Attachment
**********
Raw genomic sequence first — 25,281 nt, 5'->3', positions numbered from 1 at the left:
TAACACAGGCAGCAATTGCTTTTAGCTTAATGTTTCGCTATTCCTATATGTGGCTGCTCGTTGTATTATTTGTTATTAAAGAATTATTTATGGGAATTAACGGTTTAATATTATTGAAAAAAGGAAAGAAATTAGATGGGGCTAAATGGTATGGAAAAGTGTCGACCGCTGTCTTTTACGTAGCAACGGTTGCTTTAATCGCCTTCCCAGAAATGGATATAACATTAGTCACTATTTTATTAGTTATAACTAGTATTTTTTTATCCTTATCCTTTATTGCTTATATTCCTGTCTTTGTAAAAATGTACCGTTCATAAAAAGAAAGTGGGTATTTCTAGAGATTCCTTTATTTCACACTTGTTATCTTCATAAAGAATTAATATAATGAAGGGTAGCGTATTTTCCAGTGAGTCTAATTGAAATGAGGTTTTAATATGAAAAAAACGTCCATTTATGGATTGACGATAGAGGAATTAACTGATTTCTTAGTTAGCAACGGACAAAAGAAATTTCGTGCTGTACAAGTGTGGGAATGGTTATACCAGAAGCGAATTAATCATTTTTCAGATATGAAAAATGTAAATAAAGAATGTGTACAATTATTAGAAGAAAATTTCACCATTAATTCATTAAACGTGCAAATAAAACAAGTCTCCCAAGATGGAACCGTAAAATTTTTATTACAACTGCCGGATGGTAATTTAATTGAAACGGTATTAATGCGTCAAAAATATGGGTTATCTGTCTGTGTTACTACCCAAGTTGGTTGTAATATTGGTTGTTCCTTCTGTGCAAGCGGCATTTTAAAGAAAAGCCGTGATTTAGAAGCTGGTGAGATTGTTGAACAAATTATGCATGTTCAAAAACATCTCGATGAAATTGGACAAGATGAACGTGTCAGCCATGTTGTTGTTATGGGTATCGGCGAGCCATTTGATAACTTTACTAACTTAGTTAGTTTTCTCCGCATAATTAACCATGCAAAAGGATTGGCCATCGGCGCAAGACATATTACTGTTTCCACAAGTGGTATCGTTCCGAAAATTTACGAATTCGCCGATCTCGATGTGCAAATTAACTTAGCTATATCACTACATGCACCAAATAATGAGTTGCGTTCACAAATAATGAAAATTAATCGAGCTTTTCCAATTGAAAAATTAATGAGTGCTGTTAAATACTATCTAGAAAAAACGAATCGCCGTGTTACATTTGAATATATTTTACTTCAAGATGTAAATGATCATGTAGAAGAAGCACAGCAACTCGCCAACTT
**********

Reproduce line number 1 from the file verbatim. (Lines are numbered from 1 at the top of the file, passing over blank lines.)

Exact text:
Raw genomic sequence first — 25,281 nt, 5'->3', positions numbered from 1 at the left: